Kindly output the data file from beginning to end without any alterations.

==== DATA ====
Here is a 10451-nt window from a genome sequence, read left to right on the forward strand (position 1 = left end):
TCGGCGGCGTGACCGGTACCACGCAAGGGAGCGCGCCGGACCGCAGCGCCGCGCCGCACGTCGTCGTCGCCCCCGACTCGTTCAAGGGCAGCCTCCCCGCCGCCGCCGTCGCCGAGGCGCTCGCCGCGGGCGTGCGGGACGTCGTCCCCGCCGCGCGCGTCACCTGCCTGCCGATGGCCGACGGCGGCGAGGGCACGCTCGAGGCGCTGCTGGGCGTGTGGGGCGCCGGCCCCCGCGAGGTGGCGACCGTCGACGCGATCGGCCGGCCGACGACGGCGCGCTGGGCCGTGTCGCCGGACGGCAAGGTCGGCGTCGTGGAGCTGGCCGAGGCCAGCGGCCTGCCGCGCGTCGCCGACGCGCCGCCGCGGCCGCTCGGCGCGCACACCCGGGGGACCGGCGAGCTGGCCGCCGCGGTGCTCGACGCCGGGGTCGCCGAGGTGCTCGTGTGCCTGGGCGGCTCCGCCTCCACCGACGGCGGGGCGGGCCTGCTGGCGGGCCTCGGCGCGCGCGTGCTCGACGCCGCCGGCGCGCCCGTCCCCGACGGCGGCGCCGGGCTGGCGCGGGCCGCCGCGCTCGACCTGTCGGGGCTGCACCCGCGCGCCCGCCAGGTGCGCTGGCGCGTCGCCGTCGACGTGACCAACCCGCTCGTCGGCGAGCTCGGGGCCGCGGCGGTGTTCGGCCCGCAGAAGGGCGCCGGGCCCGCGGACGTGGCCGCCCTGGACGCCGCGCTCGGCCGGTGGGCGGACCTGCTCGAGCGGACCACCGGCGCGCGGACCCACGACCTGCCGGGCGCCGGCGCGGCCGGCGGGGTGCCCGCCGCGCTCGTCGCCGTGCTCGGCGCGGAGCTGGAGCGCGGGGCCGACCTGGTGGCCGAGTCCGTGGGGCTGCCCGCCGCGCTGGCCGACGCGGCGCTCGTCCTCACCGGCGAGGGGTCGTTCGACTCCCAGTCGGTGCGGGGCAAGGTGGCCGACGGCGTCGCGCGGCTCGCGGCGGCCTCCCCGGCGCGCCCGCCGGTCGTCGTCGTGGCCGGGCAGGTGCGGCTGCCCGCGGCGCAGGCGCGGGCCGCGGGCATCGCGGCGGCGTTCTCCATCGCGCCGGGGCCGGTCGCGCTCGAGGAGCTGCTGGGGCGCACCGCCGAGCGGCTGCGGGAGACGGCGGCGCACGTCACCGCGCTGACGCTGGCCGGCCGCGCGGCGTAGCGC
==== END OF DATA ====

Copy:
Here is a 10451-nt window from a genome sequence, read left to right on the forward strand (position 1 = left end):
TCGGCGGCGTGACCGGTACCACGCAAGGGAGCGCGCCGGACCGCAGCGCCGCGCCGCACGTCGTCGTCGCCCCCGACTCGTTCAAGGGCAGCCTCCCCGCCGCCGCCGTCGCCGAGGCGCTCGCCGCGGGCGTGCGGGACGTCGTCCCCGCCGCGCGCGTCACCTGCCTGCCGATGGCCGACGGCGGCGAGGGCACGCTCGAGGCGCTGCTGGGCGTGTGGGGCGCCGGCCCCCGCGAGGTGGCGACCGTCGACGCGATCGGCCGGCCGACGACGGCGCGCTGGGCCGTGTCGCCGGACGGCAAGGTCGGCGTCGTGGAGCTGGCCGAGGCCAGCGGCCTGCCGCGCGTCGCCGACGCGCCGCCGCGGCCGCTCGGCGCGCACACCCGGGGGACCGGCGAGCTGGCCGCCGCGGTGCTCGACGCCGGGGTCGCCGAGGTGCTCGTGTGCCTGGGCGGCTCCGCCTCCACCGACGGCGGGGCGGGCCTGCTGGCGGGCCTCGGCGCGCGCGTGCTCGACGCCGCCGGCGCGCCCGTCCCCGACGGCGGCGCCGGGCTGGCGCGGGCCGCCGCGCTCGACCTGTCGGGGCTGCACCCGCGCGCCCGCCAGGTGCGCTGGCGCGTCGCCGTCGACGTGACCAACCCGCTCGTCGGCGAGCTCGGGGCCGCGGCGGTGTTCGGCCCGCAGAAGGGCGCCGGGCCCGCGGACGTGGCCGCCCTGGACGCCGCGCTCGGCCGGTGGGCGGACCTGCTCGAGCGGACCACCGGCGCGCGGACCCACGACCTGCCGGGCGCCGGCGCGGCCGGCGGGGTGCCCGCCGCGCTCGTCGCCGTGCTCGGCGCGGAGCTGGAGCGCGGGGCCGACCTGGTGGCCGAGTCCGTGGGGCTGCCCGCCGCGCTGGCCGACGCGGCGCTCGTCCTCACCGGCGAGGGGTCGTTCGACTCCCAGTCGGTGCGGGGCAAGGTGGCCGACGGCGTCGCGCGGCTCGCGGCGGCCTCCCCGGCGCGCCCGCCGGTCGTCGTCGTGGCCGGGCAGGTGCGGCTGCCCGCGGCGCAGGCGCGGGCCGCGGGCATCGCGGCGGCGTTCTCCATCGCGCCGGGGCCGGTCGCGCTCGAGGAGCTGCTGGGGCGCACCGCCGAGCGGCTGCGGGAGACGGCGGCGCACGTCACCGCGCTGACGCTGGCCGGCCGCGCGGCGTAGCGC